Let Angular do the work

From the old battlefield of JavaScript frameworks for single page applications, two seem to be emerging victorious. Angular and React. With the former being the more popular of the two and with Angular 2 on its way, it’s worth to take a look at.

<!DOCTYPE html>
  <title>Minimal one file Angular 2 example</title>
  <script src="node/core-js/client/shim.min.js"></script>
  <script src="node/zone.js/dist/zone.js"></script>
  <script src="node/reflect-metadata/Reflect.js"></script>
  <script src="node/rxjs/bundles/Rx.umd.js"></script>
  <script src="node/@angular/core/bundles/core.umd.js"></script>
  <script src="node/@angular/common/bundles/common.umd.js"></script>
  <script src="node/@angular/compiler/bundles/compiler.umd.js"></script>
  <script src="node/@angular/platform-browser/bundles/platform-browser.umd.js"></script>
  <script src="node/@angular/platform-browser-dynamic/bundles/platform-browser-dynamic.umd.js"></script>
    document.addEventListener('DOMContentLoaded', function() {
          selector: 'angular-app',
          template: '<h2>{{greeting}}</h2>'
          constructor: function() {
            var thisClass = this;
            thisClass.greeting = 'Hello world';
            setTimeout(function() { thisClass.greeting = 'Cruel world' }, 1700);

In practice Angular 2 consists of numerous JavaScript files compiled from TypeScript. Npm is used for getting these files to your computer. Which scripts you then use on your site depends on what you want to do. The set of scripts used in the example are taken from the official quickstart guide.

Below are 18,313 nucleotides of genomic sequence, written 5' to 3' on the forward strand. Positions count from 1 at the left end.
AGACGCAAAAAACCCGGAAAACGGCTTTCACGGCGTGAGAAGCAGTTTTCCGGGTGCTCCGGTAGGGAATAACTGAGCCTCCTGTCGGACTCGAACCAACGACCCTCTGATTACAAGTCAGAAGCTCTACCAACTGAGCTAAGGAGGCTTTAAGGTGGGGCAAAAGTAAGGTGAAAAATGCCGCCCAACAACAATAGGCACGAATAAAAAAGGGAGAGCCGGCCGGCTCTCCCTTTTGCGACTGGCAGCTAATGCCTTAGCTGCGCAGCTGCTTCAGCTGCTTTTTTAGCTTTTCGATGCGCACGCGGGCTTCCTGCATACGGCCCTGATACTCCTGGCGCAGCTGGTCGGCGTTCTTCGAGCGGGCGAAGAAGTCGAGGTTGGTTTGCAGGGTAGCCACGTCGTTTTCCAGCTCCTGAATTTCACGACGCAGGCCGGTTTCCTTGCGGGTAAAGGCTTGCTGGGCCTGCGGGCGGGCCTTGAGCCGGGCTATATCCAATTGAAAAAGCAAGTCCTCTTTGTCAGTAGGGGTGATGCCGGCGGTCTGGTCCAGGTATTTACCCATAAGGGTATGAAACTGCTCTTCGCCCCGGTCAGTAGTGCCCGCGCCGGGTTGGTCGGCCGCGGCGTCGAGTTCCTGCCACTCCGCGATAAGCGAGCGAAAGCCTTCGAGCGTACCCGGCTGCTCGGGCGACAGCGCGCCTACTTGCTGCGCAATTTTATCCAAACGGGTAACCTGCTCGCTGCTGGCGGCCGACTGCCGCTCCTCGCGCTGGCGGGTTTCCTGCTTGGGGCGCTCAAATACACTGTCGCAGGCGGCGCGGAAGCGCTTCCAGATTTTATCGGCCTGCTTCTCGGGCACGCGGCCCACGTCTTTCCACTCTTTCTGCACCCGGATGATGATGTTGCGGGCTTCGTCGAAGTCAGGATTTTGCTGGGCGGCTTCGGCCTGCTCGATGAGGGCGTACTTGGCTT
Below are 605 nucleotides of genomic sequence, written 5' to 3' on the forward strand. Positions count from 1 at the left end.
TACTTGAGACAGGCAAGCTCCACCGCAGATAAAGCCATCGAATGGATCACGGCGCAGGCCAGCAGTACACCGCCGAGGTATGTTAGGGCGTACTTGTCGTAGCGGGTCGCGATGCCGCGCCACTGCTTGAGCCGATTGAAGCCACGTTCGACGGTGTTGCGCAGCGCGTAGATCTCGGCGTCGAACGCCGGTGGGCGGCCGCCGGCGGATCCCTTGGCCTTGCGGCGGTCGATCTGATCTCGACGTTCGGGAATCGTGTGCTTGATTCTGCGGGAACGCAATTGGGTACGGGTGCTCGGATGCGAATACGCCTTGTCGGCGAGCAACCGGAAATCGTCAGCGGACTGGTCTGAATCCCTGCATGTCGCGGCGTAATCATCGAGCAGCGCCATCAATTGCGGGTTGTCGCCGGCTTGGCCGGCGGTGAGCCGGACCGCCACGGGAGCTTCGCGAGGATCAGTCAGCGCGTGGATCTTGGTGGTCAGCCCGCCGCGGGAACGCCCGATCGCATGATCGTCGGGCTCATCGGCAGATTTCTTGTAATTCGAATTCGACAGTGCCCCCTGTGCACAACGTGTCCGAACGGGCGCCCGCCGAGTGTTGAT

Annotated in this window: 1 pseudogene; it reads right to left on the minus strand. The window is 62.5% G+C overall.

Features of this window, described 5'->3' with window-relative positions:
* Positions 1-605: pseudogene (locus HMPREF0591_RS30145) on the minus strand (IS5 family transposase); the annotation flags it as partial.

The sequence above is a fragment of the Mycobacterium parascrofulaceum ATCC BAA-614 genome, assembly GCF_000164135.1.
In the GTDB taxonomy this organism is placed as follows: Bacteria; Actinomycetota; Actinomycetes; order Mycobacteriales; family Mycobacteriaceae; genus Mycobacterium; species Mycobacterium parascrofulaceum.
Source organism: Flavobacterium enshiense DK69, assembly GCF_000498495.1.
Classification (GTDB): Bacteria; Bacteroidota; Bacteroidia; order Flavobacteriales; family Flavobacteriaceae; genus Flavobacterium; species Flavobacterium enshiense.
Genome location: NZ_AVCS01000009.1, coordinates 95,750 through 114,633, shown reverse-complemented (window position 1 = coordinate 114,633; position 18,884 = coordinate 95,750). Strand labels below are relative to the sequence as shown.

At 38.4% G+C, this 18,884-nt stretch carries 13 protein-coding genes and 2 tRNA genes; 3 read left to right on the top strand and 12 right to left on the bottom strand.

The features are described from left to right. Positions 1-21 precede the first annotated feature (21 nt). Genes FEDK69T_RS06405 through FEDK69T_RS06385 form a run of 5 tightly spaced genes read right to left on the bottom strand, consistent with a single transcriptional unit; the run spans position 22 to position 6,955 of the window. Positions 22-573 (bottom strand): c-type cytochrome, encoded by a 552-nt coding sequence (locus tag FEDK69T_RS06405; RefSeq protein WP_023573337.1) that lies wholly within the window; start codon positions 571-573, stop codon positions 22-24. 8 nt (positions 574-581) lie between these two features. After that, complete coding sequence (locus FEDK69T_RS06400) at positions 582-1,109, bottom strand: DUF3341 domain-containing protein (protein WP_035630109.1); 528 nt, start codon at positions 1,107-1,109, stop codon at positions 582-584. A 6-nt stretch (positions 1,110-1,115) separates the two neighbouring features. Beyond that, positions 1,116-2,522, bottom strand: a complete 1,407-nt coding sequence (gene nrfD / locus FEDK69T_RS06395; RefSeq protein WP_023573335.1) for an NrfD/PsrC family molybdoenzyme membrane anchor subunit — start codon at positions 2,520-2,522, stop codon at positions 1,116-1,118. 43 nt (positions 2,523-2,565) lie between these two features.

An Angular 2 application consists of a tree of components with one component at the top. The top component is then used to bootstrap the entire application. In the example there is only component defined directly into the bootstrap function.


Let the client do the work

Websites are increasingly built using Ajax and JavaScript. This has culminated in the single page application design. These are websites where the server is used only as a data store and all the heavy lifting is done in the client.

Writing this much client side code would be difficult without a good framework. Fortunately, there are many to choose from. Unfortunately, there are many to choose from. Most, if not all, of them are built on MV* principles, where the * stands for the fact that they often deviate from the MVC pattern.


$(function () {
    var MainModel = Backbone.Model.extend({
        defaults: {
            greeting: 'Hello world'

    var MainView = Backbone.View.extend({
        tagName: 'h2',
        initialize: function () {
            this.model.on('change', this.render, this);
        render: function () {

    var AppRouter = Backbone.Router.extend({
        routes: {
            '': 'main'
        main: function () {
            var model = new MainModel();
            var view = new MainView({ model: model });
            setTimeout(function () {
                model.set('greeting', 'Cruel world');
            }, 1700);

    new AppRouter();

Backbone is one of the more popular frameworks. This example shows how models, views and routes are used to assemble the application. In addition there are collections which handle collections of models.

While some frameworks are very rigid in their structure Backbone is rather more flexible. There are some recommendations though. Use Underscore.js templates when rendering views. Use REST when getting data from the server. And you probably want to include jQuery even though the documentation likes to consider it optional.

There are plenty of extensions to Backbone. Most of which can be served from cdnjs together with Backbone itself and its dependencies.